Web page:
General Instructions

To do each example, just click the Submit button. You do not have to type in any R instructions or specify a dataset. That's already done for you.


Example 6.1 in Hollander and Wolfe.


The second analysis done by the aov function is the usual parametric procedure: one-way ANOVA. It produces P = 0.5866 for comparison with the Kruskal-Wallis P-value.

R just knows that the predictor variable status is categorical because it is not numeric. If the predictor variable is numeric, then it has no way to know. The kruskal.test function still assumes categorical. The aov function assumes numeric.

Suppose, for example, we were doing the example used for the two procedures for ordered alternatives below, which loads data from the URL

which has predictor variable information and response variable number. Then

kruskal.test(number ~ information)

will do the right thing (a Kruskal-Wallis test in which the three values of information are treated as denoting treatments. But we need

information <- factor(information) 
out <- aov(number ~ information)

to have aov do the right thing. The factor function (on-line help) tells R that the variable is to be treated as categorical (R calls a categorical variable a factor).

More Exact Computation

The contributed package SuppDists contains a better approximation to the distribution of the Kruskal-Wallis test statistic under the null hypothesis. Here's how that works.

The P-value hardly changes, and in this example is so large that the better calculation makes no difference. Either way the treatment is clearly not statistically significant. But on different data, the better calculation might be important.


Unfortunately, R doesn't have this procedure. So we'll have to do it by hand (in R).

Example 6.2 in Hollander and Wolfe.



Rather than use large sample approximation on what are really small sample sizes, we do a Monte Carlo calculation of the P-value (that is, we compute by simulation of null distribution of the test statistic).

The Monte Carlo calculation is the loop

for (i in 1:nsim) {
    datsim <- sample(dat, length(dat))
    jsim[i] <- jkstat(datsim, grp)

This does nsim simulations of the null distribution of the test statistic. The first line of the body of the loop generates a new simulated data set datsim which is a permutation of the actual data (same numbers, just assigned to different groups). The second line of the body of the loop calculates the value of the test statistic for the simulated data and stores it for future use.

After the loop has finished jsim is a vector of length nsim that consists of independent, identically distributed random variables having the distribution of the test statistic J under the null hypothesis. And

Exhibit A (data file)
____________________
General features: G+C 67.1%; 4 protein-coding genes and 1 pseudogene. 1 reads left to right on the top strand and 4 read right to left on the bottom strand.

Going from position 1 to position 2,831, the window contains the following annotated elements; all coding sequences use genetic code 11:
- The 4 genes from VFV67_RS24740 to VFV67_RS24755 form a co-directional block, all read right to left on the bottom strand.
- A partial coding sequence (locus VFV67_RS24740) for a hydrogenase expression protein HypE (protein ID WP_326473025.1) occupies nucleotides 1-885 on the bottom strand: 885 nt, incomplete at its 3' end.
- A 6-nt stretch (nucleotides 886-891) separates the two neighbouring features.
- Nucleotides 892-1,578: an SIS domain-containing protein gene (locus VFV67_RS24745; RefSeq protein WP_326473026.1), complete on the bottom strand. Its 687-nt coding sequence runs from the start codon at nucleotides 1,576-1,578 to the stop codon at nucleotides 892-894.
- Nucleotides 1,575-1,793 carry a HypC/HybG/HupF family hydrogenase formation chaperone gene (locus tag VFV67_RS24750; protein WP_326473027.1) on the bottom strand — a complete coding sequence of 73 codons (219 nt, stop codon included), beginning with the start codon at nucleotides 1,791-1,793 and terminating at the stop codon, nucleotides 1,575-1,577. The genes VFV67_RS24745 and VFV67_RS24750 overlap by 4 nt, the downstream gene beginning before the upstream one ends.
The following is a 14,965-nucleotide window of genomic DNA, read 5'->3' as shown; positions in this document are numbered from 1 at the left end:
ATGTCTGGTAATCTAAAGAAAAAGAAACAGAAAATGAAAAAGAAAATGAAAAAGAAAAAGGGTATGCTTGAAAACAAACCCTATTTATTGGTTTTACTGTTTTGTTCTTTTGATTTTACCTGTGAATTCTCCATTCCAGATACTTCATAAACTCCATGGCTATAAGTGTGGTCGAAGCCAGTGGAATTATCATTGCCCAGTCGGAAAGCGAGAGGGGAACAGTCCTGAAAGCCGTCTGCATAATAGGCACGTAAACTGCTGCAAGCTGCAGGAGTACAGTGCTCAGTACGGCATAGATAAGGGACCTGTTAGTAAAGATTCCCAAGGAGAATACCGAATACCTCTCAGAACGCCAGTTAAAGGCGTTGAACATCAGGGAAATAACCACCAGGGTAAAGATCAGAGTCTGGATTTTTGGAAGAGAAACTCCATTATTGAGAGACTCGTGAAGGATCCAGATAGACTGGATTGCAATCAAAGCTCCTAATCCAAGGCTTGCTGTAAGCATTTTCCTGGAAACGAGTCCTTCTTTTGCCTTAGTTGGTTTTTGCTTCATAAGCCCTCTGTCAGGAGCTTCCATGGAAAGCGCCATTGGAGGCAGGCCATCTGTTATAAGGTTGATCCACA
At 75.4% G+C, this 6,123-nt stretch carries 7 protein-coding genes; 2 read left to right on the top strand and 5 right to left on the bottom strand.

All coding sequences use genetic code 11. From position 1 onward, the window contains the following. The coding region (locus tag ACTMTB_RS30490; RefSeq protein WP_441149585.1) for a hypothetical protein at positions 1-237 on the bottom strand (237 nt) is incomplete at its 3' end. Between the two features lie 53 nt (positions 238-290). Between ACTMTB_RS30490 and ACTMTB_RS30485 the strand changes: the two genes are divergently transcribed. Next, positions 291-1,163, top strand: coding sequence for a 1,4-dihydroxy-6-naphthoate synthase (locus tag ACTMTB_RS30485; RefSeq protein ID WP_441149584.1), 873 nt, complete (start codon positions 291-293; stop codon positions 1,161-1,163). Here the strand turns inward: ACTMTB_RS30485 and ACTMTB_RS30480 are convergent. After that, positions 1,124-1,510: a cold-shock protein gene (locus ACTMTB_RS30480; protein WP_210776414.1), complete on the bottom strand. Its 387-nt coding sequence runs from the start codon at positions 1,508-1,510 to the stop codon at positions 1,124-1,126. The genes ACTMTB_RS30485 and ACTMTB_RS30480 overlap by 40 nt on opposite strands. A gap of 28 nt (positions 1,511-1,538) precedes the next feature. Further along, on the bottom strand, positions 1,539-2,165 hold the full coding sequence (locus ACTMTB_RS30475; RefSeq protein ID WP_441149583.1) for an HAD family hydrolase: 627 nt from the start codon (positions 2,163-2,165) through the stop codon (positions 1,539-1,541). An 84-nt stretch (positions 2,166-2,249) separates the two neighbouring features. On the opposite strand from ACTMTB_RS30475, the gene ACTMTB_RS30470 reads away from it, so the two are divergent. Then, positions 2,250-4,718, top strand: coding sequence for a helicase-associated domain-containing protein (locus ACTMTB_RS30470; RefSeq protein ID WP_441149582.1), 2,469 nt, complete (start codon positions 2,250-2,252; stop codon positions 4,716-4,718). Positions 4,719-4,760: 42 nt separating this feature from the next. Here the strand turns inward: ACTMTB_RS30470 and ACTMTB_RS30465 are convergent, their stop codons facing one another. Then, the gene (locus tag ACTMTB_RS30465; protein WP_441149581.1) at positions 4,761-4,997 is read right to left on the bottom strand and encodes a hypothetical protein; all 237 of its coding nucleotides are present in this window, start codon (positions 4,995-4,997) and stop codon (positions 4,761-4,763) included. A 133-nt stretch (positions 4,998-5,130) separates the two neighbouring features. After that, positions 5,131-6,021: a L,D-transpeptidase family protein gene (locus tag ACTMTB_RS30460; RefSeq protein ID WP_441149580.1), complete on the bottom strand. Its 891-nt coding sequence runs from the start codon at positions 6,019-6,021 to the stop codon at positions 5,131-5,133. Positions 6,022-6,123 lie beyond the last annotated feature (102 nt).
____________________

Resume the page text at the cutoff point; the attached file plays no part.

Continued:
phat <- mean(jsim >= jstat)

approximates the P-value, which is Pr(Jj).

The slightly more tricky code

(nsim * phat + 1) / (nsim + 1)

includes the observed value in the numerator and denominator. As explained in class, this assures that if α is a multiple of 1 / nsim, then Pr(P ≤ α) is indeed α, despite the Monte Carlo.

Despite having an exact Monte Carlo test (exact meaning level α really means level α), there is some interest in the randomness in the reported P-value. Hence the next to last line calculates its standard error.

The last line reports the time the calculation takes: the first number is the elapsed time in seconds.

Isotonic Regression

This is the normal-theory competitor to Jonckheere-Terpstra. R has two different functions that do this procedure. One is the function isoreg that is part of the R base and the other is the function pava in the CRAN package Iso.

However, we wrote the original version of this web page before either existed. So we use our original version that does this by hand (in R). (The pava in the Iso package could be dropped in for the pava function defined in the box below.)

Example 6.2 in Hollander and Wolfe.



The result quoted in the summary uses 10 times the sample size entered in the example form above. It was run off-line (R rather than Rweb) with the following output.

The R function pava implements the pool adjacent violators algorithm which does isotonic regression. In the famous words of a UNIX source code comment you are not expected to understand this.

The main lesson here is that the normal theory test (isotonic regression) does more or less the same as the nonparametric Jonckheere-Terpstra test. This is no surprise since the data are fairly normal looking.